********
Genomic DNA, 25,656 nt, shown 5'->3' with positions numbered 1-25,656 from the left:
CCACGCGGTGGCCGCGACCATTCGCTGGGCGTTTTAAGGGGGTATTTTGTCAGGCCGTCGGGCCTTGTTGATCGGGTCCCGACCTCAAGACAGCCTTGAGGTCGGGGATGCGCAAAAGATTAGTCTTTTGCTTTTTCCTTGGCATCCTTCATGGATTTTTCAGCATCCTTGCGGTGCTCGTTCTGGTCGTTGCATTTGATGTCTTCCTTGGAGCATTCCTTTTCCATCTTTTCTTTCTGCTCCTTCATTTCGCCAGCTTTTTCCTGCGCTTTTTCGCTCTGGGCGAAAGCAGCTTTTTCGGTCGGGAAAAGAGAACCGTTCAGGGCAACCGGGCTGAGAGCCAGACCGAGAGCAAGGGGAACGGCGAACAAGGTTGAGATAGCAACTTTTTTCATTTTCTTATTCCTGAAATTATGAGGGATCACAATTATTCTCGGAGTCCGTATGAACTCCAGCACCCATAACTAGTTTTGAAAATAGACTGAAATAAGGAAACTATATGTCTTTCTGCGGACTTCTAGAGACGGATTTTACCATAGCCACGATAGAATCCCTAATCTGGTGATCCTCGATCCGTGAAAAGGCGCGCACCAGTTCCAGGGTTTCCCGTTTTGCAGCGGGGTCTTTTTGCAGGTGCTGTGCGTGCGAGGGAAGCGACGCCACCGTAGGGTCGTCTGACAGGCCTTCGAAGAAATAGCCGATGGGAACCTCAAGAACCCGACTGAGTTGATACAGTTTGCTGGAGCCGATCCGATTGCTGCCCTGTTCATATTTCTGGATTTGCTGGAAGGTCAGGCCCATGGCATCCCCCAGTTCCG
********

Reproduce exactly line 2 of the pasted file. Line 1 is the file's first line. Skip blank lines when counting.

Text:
CCACGCGGTGGCCGCGACCATTCGCTGGGCGTTTTAAGGGGGTATTTTGTCAGGCCGTCGGGCCTTGTTGATCGGGTCCCGACCTCAAGACAGCCTTGAGGTCGGGGATGCGCAAAAGATTAGTCTTTTGCTTTTTCCTTGGCATCCTTCATGGATTTTTCAGCATCCTTGCGGTGCTCGTTCTGGTCGTTGCATTTGATGTCTTCCTTGGAGCATTCCTTTTCCATCTTTTCTTTCTGCTCCTTCATTTCGCCAGCTTTTTCCTGCGCTTTTTCGCTCTGGGCGAAAGCAGCTTTTTCGGTCGGGAAAAGAGAACCGTTCAGGGCAACCGGGCTGAGAGCCAGACCGAGAGCAAGGGGAACGGCGAACAAGGTTGAGATAGCAACTTTTTTCATTTTCTTATTCCTGAAATTATGAGGGATCACAATTATTCTCGGAGTCCGTATGAACTCCAGCACCCATAACTAGTTTTGAAAATAGACTGAAATAAGGAAACTATATGTCTTTCTGCGGACTTCTAGAGACGGATTTTACCATAGCCACGATAGAATCCCTAATCTGGTGATCCTCGATCCGTGAAAAGGCGCGCACCAGTTCCAGGGTTTCCCGTTTTGCAGCGGGGTCTTTTTGCAGGTGCTGTGCGTGCGAGGGAAGCGACGCCACCGTAGGGTCGTCTGACAGGCCTTCGAAGAAATAGCCGATGGGAACCTCAAGAACCCGACTGAGTTGATACAGTTTGCTGGAGCCGATCCGATTGCTGCCCTGTTCATATTTCTGGATTTGCTGGAAGGTCAGGCCCATGGCATCCCCCAGTTCCG